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Juraj Malenica
Juraj Malenica

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You should write boring code

I'm not an expert with tens of years of experience writing production-quality code, but I've been part of a team developing multiple projects. During that time, I've noticed some common misconceptions that more inexperienced developers have.

I wanted to share the most common misconceptions I found. To do that, let's take a look at an example from a project I did recently:

FILTER_KEYWORDS = ("sandbox", "mongo", "postgres", "memcached")
data = [
    line.split() for line in stdout.decode('utf-8').split('\n') if line
data = [
    item for item in data
        if any([1 for keyword in FILTER_KEYWORDS if keyword in item[0]])
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Did you understand what this code does? If you did, how long did it take you?

Let's see if we can make it better.

Make your code readable

I've mentored quite a few interns and this is a very common mistake that first catches my eye.

Let's start with a quote by Robert C. Martin (a super-important dude from the DEV world):

Indeed, the ratio of time spent reading versus writing is well over 10 to 1. We are constantly reading old code as part of the effort to write new code.

Just think of the poor soul that needs to read your function in a month or so, while probably trying to find a crazy bug that intertwines with 5 other functions just like yours.

So, because of them - stop writing smart, elaborate code that only you can understand. Instead, try to make your code simple and easy to understand. This is part of what makes a great developer.

I am also susceptible to this mistake, but it's a good thing that my workplace has a code review culture that discourages this kind of coding. Also, ask yourself this:

  • Would a less skilled developer understand how this code works?
  • Would a less informed developer understand what this code does?

Keep things simple and always try to have someone to keep you in check.

Keep your code predictable

Code you write should always look the same. That means having the same naming conventions, indentations, whitespaces usage, etc. Python, for example, has its own style guide called PEP8 which I find to be a really good start.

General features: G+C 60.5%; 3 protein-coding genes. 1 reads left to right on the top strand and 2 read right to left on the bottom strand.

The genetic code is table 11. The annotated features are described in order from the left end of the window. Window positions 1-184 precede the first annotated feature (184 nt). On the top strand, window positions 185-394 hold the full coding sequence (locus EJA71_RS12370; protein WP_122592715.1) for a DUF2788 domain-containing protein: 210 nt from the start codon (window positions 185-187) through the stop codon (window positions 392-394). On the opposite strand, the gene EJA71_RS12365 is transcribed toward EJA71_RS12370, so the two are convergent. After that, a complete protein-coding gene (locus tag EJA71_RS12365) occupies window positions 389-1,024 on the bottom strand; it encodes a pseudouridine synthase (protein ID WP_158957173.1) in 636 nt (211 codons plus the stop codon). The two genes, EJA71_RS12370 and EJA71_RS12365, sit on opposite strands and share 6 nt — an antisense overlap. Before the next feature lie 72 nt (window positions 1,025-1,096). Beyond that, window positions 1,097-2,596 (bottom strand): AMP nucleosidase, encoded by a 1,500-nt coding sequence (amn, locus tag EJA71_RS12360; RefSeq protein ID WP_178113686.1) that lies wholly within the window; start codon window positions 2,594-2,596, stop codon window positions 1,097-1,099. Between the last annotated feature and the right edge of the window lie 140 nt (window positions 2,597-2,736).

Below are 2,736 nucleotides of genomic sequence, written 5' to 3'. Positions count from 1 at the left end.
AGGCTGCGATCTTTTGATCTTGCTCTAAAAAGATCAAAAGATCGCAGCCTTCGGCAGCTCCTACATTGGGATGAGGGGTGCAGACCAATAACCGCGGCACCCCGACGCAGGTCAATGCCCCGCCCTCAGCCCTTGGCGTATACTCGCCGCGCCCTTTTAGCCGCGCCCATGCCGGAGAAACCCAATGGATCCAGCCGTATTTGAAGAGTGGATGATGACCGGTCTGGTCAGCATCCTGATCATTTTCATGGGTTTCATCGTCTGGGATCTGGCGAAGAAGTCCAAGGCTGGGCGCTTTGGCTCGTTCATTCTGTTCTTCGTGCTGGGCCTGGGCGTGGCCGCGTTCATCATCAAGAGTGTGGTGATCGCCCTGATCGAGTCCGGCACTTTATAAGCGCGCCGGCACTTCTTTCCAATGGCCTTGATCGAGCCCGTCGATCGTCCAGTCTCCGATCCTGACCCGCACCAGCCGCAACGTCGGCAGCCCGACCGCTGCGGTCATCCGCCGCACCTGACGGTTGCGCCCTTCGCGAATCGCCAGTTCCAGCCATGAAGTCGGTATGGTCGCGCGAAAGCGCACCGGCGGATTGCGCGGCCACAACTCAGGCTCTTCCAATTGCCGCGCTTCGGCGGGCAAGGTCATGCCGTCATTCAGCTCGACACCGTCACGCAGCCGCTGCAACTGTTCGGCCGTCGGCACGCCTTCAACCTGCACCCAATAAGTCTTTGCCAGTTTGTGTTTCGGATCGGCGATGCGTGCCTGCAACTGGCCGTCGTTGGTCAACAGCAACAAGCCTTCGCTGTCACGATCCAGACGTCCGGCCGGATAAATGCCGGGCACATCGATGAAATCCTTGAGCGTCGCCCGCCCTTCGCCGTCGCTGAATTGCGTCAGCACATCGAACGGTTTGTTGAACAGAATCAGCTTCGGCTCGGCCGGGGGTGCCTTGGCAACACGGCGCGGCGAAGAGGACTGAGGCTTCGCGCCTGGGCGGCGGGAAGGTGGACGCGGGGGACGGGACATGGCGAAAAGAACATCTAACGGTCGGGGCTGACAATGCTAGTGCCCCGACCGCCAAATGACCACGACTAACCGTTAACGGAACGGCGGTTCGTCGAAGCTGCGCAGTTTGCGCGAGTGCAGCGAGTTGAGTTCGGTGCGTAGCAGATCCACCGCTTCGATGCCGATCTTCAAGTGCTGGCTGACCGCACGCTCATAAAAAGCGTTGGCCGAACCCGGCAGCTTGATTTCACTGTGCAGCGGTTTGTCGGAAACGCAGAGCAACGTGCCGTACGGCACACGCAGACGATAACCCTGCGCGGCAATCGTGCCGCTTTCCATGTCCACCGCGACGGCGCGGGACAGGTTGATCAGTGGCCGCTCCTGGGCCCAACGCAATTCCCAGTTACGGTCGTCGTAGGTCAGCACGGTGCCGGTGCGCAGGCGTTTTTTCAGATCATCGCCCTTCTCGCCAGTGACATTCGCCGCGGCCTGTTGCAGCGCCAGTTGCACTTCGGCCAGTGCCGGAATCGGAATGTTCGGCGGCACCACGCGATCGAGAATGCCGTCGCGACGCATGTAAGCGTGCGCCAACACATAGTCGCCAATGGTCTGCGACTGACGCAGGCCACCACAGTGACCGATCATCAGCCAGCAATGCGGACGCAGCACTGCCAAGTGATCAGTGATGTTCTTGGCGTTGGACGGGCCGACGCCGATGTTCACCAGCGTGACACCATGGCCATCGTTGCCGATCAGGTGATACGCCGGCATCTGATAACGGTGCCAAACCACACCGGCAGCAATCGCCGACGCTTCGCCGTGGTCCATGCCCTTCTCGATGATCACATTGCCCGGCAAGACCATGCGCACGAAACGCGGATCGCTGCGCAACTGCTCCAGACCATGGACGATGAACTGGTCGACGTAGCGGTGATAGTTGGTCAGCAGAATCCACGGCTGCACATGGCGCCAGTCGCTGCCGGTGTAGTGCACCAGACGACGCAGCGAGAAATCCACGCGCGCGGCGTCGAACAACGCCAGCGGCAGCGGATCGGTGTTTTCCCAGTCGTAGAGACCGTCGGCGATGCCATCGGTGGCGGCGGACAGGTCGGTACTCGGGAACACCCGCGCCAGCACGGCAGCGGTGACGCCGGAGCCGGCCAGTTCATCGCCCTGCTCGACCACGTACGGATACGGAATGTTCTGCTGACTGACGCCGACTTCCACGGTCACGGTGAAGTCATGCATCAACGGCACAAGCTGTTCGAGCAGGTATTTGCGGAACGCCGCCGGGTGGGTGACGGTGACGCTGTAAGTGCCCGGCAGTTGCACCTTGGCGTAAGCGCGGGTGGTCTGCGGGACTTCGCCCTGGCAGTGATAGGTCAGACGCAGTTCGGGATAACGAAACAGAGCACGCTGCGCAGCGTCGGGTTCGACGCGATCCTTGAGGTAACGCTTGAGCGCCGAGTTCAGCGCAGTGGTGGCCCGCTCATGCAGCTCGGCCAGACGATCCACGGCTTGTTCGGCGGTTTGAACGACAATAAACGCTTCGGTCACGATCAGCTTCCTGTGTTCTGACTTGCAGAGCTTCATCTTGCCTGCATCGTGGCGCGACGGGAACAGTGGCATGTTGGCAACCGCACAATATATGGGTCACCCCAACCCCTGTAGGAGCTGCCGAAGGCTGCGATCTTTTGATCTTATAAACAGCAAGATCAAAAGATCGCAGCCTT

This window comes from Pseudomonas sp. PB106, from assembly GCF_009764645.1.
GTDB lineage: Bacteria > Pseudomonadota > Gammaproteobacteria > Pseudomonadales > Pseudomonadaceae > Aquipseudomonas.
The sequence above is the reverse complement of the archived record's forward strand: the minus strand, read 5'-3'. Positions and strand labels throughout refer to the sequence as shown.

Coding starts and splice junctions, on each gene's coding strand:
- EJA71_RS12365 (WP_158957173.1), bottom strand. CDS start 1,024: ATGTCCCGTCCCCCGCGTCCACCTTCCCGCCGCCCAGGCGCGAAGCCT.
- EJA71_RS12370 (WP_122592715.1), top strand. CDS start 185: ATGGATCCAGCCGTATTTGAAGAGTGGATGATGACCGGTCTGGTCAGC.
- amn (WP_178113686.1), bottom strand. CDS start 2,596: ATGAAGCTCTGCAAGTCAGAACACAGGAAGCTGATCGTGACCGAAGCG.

Naming is especially important. It's really important to give a good name to a variable. Let me just leave this with you:

There are only two hard things in Computer Science: cache invalidation and naming things.

-- Phil Karlton

All this is especially important when working in a team with other developers. When everyone writes code while following the same conventions, it becomes easier to predict from where to import function X, how to use function Y, etc.

To abide by PEP8 standards, we are using a linter called flake8 which prevents poorly-styled code from reaching production.

Your code is your documentation

I'm a big believer that code should be self-explanatory. When you have to add comments to explain something, it means that your code is too complex. Try to simplify it.

Adding comments as documentation, on the other hand, is a pitfall I encountered multiple times. It is just too hard to keep that "documentation" up-to-date, and you will forget to update it.

So try and keep your code simple enough so it is easy enough to read. In those cases when you really can't, make sure to be precise while documenting.

Where did this get us?

And finally, if we apply the advice, we'll end up with something like this:

FILTER_KEYWORDS = ("sandbox", "mongo", "postgres", "memcached")

data = []
logs = stdout.decode('utf-8').split('\n')

for line in logs[1:]:
    for keyword in FILTER_KEYWORDS:
        if keyword in line:
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This post just scratches the surface of how to write better code. To find out more, I really recommend a book called Clean Code.

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